- Project delays and over runs:As many as 369 infrastructure projects, each worth Rs 150crore or above, have shown cost overruns to the tune of over Rs 3.58lakhcrore owing to delays and other reasons. The brief reasons for time overruns as reported by various project implementing agencies are delays in land acquisition, forest clearance and supply of equipment. This led to logistics costs in India are one of the highest, at around 14 percent of GDP.
Government measures related to logistics sector in India:
- Infrastructure status: While the government has been working on improving the road network in the industry, storage and warehousing facilities were not being created at the same pace. So the government has granted infrastructure status to the logistics sector, including multi-modal logistics parks and cold chains. Infrastructure status for cold chains and warehousing facilities will provide a big boost to attracting private investment in this sector as the cost of funding it will be at a concessional rate and the players will have multiple instruments to raise the money through.
- Initiatives by government:
- Bharatmala project: is a new umbrella program for the highways sector that focuses on optimizing efficiency of freight and passenger movement across the country by bridging critical infrastructure gaps through effective interventions like development of Economic Corridors, Inter Corridors and Feeder Routes, National Corridor Efficiency Improvement, Border and International connectivity roads, Coastal and Port connectivity roads and Green-field expressways.
- Sagarmala project: The Sagarmala initiative will address challenges by focusing on three pillars of development, namely (i) Supporting and enabling Port-led Development through appropriate policy and institutional interventions and providing for an institutional framework for ensuring inter-agency and ministries/departments/states’ collaboration for integrated development, (ii) Port Infrastructure Enhancement, including modernization and setting up of new ports, and (iii) Efficient Evacuation to and from hinterland.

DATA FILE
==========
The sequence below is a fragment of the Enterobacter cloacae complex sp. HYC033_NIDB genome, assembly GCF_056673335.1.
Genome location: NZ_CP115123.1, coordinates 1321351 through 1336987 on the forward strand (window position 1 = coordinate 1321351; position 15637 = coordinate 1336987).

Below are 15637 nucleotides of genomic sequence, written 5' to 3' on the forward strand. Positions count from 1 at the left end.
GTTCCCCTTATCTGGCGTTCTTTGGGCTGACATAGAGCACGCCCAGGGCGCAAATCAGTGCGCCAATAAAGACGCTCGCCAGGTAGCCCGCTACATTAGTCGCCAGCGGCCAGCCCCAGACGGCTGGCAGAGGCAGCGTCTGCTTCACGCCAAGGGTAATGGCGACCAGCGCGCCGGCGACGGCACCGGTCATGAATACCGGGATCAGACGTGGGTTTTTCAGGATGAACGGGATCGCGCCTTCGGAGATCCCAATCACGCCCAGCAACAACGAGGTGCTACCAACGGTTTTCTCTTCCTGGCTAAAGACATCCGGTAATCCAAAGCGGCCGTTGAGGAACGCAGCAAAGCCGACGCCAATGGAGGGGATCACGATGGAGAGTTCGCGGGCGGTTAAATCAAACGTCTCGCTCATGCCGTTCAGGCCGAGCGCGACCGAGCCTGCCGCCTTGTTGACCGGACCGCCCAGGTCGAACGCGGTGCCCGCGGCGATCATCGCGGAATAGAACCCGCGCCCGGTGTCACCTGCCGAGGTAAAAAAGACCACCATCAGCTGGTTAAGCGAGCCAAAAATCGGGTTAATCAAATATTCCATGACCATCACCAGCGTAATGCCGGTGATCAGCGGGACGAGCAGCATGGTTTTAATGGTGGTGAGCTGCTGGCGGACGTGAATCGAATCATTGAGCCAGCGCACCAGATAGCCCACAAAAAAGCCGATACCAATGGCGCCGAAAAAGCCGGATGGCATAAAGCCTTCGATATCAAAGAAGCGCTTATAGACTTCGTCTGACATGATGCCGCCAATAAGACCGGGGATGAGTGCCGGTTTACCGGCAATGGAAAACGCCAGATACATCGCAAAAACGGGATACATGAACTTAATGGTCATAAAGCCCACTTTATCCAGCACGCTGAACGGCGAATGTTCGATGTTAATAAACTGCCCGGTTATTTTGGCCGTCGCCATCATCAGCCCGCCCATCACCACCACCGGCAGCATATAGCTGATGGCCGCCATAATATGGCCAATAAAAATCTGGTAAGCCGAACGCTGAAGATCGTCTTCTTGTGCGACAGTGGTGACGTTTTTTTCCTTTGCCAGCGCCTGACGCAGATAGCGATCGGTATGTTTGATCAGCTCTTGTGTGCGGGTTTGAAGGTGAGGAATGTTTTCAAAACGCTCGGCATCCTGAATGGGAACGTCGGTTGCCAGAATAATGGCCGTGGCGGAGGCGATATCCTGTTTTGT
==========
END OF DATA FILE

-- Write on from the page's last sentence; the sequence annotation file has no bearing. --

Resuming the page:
- Dedicated freight corridors: The Dedicated Freight Corridors (DFC) will increase the speed of transportation through railways which compete with roads for the same freight. National highways constitute just two percent of the country’s road network but carry 40 percent of the traffic load; thus a better rail network will help reduce road congestion. Along this network, the government has planned to set up 34 mega logistics parks at investments of more than Rs 1lakhcrore. The Centre will take up projects in partnership with state governments and private companies. The government expects the Indian logistics sector to grow to USD 360 billion by 2032 from the current USD 115 billion.
- Goods and Services Act: According to the rating agency ICRA, post GST implementation the savings in terms of truck turnaround time has been approximately 18-20 per cent. GST streamlined the process, by subsuming lot local taxes like Octrai which led to speed movement of goods and services.
- Policy framework: The Indian government has announced that it is working at the policy in order to set up new logistics plan in the country. The intention is to devise the most cost-effective method to transport goods by the year 2035. The policy aims at preparing a proper integrated logistics plan. The new logistics division within the department of commerce is working on this national integrated plan, with the objective to identify and iron out any existing bottlenecks and gaps in the industry.
Way forward: The future of the Indian Logistics Industry lies ultimately in value propositions for the customer. Value solutions can be engineered only if the complex strands of supply-chain mesh together seamlessly. t. The cost-conscious Indian market first has to be made to appreciate the value of premium services first. This would result a reduction in cost down the line, which can only happen when most of the deficiencies mentioned above are removed. Logistics companies can leverage further economies of scale when operations are expanded. This may require industries to collaborate with logistics service providers to nurture their businesses, possibly in a way the automobile industry in India nurtured the auto-component companies. The future is bright for logistics industry in India- the expectation is that a tipping point for the industry will soon be reached which will propel it to greater heights.